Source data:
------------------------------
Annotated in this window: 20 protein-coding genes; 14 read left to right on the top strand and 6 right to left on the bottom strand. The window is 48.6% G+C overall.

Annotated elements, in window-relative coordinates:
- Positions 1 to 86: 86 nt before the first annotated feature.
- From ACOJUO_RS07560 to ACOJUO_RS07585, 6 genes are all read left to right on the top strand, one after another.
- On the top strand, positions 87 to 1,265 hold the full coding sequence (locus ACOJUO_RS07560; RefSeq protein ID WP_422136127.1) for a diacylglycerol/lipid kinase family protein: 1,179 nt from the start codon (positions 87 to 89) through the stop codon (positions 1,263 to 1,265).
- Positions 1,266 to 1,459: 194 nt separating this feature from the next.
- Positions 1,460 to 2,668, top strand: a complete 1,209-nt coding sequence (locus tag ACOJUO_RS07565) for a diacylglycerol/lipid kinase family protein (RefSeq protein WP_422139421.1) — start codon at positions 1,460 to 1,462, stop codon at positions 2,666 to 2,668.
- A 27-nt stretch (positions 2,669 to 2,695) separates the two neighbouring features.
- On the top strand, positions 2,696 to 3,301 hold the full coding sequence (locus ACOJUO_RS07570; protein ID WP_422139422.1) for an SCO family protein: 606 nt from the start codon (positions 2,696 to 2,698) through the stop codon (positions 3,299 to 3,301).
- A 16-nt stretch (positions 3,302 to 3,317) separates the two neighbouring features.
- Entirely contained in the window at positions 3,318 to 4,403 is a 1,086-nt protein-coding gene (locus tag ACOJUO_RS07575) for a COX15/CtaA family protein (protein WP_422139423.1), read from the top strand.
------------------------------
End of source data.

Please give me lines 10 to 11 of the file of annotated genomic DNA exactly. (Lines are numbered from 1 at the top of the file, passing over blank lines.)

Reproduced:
- A 16-nt stretch (positions 3,302 to 3,317) separates the two neighbouring features.
- Entirely contained in the window at positions 3,318 to 4,403 is a 1,086-nt protein-coding gene (locus tag ACOJUO_RS07575) for a COX15/CtaA family protein (protein WP_422139423.1), read from the top strand.